Franzosen, Vienna, 1873 ; Joacbiin Afurat, Vienna, 1878 ; Ausgang der fr&nzAsischen Herrscbaft 
in Oberitalien, Vienna, 1690. — Belie, F. A., Les constitutions de la France, Paris, 1875-1879.— 
Beockel von Donnersmarck, W.. Krinneruncen aus m(<inem iicben, Zerbst. 1847. — Bettner, 
H., (ieschiclito (icr'^rbf^n Litlorntur. in Tiis Littoraturgnachichte des ISten Jabrbiinderts, 
Brunswick, 1880, 2 vuIm. — Blllabrand, K., Gettchlchte Frankreichs von der Tbruobesteigung 
l^uia Philipps bis zuni Falle Napoleon HI., in Heeren und Ukert's Geschichte der europftiBcheu 
Staaien. Gotba, 1877-1879, 3 vols. — Blppeau, E. G., Histoire diplomatique de la 3me r6pub]ique. 
1^70-1889. Paris, 1889. — Bolland, Lord, see Fox. — Bortanse, Queen, M^moires, Paris, 1884. 
— Bonssaye, A., La r<6gence, Paris, 16fH). — BoxieTi H. M., Military Life of Turcnne, London, 
1885. — Bueff«r, F.. The Troubadours, London, 1878. — Bugo, V., Napoleon le petit, Paria. 
1852; Les Miserables, 1863; Histoire d'un crime, 1877. — Button, \V., Philip Augustus, 
London, 1896. 

IdeviUe, Comte d', Le marechal Bugeaud, Paris, 1885. 

Jackaon, Lady C. C. The Old Regime, London, 1880 ; French Court and Society, London, 
1881 ; Court of Tuilcrles, from Restoration to Flight of L^ouia Philippe, London, 18811 ; Last of 
the Valoia and Accession of Henr}' of Navarre* London, 1888; The first of the Bourbons, 
London. 1889. — J&hns, Max, Da.s franzCsische Heer vnn der groHSfln Revnlution bin xur Gegen- 
wart, Leipsic, 1873. — Jamea, G. P. R.. Mary of Bureundy. Louilou. 18^3. — Jamison, D. F., 
The Life and Times of Bertrnnd du Guesclin. CharTestown, 1864. 2 vo3s. — Janet, P., Phi- 
loaophie de la Revolution franQaise. Paris, 1875. — Jaoln, J., Paris et Versailles U y a cent ana. 
Paiis, 1874. — Jean de Troyes, Histoire de Louis XI, . . . autremeut dlcte l^a Chronlque 
ScandaleuRe, in Philippe de Cominea' Croniqae, Brussfela, 1706. 

The chronicle of Jean de IVoyes la one of the most valuable sources for the history of 
Louis Xi. The title Chronigue SeandaUuse was probably added by some publisher and the 
first edition of it gives neither the date nor the author's name. Jean de Troyes relates occur. 
nacea as the king wished them to be known to the people, without thinking of seeking any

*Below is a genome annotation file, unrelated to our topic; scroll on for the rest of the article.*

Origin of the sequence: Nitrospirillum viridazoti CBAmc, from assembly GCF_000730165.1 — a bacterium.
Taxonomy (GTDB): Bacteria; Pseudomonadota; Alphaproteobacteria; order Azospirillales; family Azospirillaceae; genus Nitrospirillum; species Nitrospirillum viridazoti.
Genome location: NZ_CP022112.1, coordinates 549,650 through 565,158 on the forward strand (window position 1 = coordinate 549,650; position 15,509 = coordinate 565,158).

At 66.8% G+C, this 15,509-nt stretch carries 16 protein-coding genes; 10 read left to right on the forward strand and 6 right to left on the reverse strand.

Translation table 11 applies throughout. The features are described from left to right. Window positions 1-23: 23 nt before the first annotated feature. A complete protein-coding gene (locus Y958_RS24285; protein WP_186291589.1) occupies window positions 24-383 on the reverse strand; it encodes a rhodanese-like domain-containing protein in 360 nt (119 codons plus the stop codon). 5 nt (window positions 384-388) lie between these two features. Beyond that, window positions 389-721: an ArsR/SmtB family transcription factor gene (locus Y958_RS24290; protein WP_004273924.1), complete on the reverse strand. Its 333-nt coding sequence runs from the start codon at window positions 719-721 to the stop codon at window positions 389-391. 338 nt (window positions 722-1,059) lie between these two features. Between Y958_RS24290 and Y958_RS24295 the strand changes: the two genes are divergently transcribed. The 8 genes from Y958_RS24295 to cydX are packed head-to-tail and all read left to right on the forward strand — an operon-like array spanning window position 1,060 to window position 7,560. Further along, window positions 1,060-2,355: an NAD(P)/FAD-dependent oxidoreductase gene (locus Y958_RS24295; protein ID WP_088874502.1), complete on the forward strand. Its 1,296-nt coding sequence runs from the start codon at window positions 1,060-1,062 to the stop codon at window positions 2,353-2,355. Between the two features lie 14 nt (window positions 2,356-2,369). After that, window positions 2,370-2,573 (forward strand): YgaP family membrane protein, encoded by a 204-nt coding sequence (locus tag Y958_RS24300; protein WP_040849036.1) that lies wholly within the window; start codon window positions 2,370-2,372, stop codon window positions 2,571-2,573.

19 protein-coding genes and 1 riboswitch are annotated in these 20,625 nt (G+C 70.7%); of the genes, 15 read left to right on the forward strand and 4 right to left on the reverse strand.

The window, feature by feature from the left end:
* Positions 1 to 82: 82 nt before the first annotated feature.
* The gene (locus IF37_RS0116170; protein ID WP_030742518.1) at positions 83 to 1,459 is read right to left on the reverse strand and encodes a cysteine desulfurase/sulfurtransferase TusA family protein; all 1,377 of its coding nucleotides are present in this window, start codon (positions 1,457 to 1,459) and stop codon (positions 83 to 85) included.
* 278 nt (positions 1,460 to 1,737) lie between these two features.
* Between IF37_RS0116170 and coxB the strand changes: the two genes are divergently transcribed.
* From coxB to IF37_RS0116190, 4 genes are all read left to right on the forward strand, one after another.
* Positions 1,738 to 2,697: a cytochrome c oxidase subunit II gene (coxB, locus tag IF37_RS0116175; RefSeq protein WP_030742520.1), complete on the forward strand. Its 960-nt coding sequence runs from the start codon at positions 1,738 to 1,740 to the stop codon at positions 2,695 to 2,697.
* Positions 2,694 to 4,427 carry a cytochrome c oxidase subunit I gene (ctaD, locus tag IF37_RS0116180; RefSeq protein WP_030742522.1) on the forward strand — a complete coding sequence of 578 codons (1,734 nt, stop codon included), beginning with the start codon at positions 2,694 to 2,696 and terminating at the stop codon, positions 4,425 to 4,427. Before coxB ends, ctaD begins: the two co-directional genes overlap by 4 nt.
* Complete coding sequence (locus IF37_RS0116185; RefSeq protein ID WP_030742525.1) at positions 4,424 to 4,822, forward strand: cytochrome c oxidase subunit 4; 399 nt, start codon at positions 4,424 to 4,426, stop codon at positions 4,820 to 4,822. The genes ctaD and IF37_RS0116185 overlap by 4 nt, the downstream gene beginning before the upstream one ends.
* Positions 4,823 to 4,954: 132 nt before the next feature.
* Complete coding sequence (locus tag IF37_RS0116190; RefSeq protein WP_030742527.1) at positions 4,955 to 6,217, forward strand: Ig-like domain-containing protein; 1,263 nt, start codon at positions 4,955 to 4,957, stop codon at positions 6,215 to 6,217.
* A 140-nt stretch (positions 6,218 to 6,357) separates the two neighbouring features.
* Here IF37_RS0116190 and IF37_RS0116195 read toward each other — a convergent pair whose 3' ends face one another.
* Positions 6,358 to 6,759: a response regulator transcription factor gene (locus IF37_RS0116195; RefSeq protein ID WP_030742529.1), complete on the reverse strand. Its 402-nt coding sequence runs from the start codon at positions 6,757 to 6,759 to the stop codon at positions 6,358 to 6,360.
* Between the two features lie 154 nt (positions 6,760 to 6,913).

oaderlying p<ililical cause for them. He also gives a grpat manr details which give more than 
any other work a deep insight Into the inner life of Paris at t\ie end of the fifteenth century. 
Unfortunately the chronicler often relates from hearsay, so that his work requires comparison 
with other writers. 

Jeannin, P.. N^gociations, Paris, 1656 ; (Kuvres mSl^es in Petitot's Collection complete des 
m^oires relktifs i I'histoire de France, 1819, ser. 3, vol. 10. — Jarrold, B., Life of Napoleon 
III, London, 1871-1874.4 vols. — JerrlajW. H.. History of France, New York. 1898. — Jobo«, 
A., La France sous Louis XVI, Paris, 1877-1881, 2 vok. —Johnson, A. H,, The Normans in 
Europe, London, 1877. — JoinviUe, J. de. Vie do St. I.*ouifl, first edition 1546 ; translated by J. 
Button, Loudon, 1668. 

The Sire de Joinvtlle was bom in 1234 and was for a time attached to the service of Count 
Thibaot of Champagne. Ho afterwards became the friend and chronicler of Louis IX and 
Booomponied him on his first crusade to Eg^pt, fighting at his side and sharing his captivity. 
It was not nntil long after the author's return to his own country, when he wa.t an old man, 
that he wrote the biography which has made him famous, writing it. as he says, at the request 
of the king's mother Jeanne de Navarre. The narrative is wonderfully attractive, bringingout 
dearly the character of the " saint king" for which the history of the crusade forms a ^ck< 


Jomini, H. Baron, Histoire critique et mUiUire des rampagnefl de 1a Revolution. Paris. 
1819-18:^, 15 voIh.; Vie politique et militaire de Nai>ol6no, I^aris, 1630,4vol8. — Jourgniac d# 
Baint-M6ard, Fr. fin, Mon (ignnie de 38 liMurfiH, Paris, 1792, 6lh edition. — Jang, T.. I^yi prrt- 
mieres anutV'S de Bfjnaparto, Paris, 1880 : Bonaparte vt non temps, Paris, 1880-1881, 8 vols.. — 
Journal d'on Bourgeola de Farla, edittNl l)r Uodefroy, Ktid in Honchin'a collection de inemoires 
rolatifs a rhistoire de France, vol. 40. — ^onot, Mine,, M^moires, Paris. 1881-18S4, IHvola.; 
Hietoire dee salons de Paris et portraits du tfrand tnonde sous Louis XVI, le Directoire, Con- 
sulate Empire, Hestauratiun et regno de Louis Puilippe, Paris, 1887-1838. — Jut^daI dM Unlna, 
Hifitolre de Charles VI, published by Godefroy, Paris, 1614; in Michaud's collection, vol. 2. 

Salaer, S.^ FranzOsische Verfossunneaschichte, Leipsic, 1803. — Sarvanean, F. M. de. et 
Olavalln, Uistoire de la Il^volution de Prance, Paris, 1793-180;j. 19 vols. —Slag, £., French 
Political Leaders, New York, 1876. — Elnglake, A. W., The Invasion of the Crimea ; ita origin 
and an account of its progress down to the dt^ath of Lord Haelan, Edinburjch, 1868-1887. — 
Kirk, J, K., History of Charies the Bold, Philadelphia, 1846-18fe, 3 vols. — Kitchln, O. W.. A 
History of France, Oxford and New York, 1877. 8 vols.; article Franco, In Encyclopanlia Bri- 
tannica, 0th edition. — Knighton^ Henry, Chronica de eventibus Angliw a tempore r^ia £dgari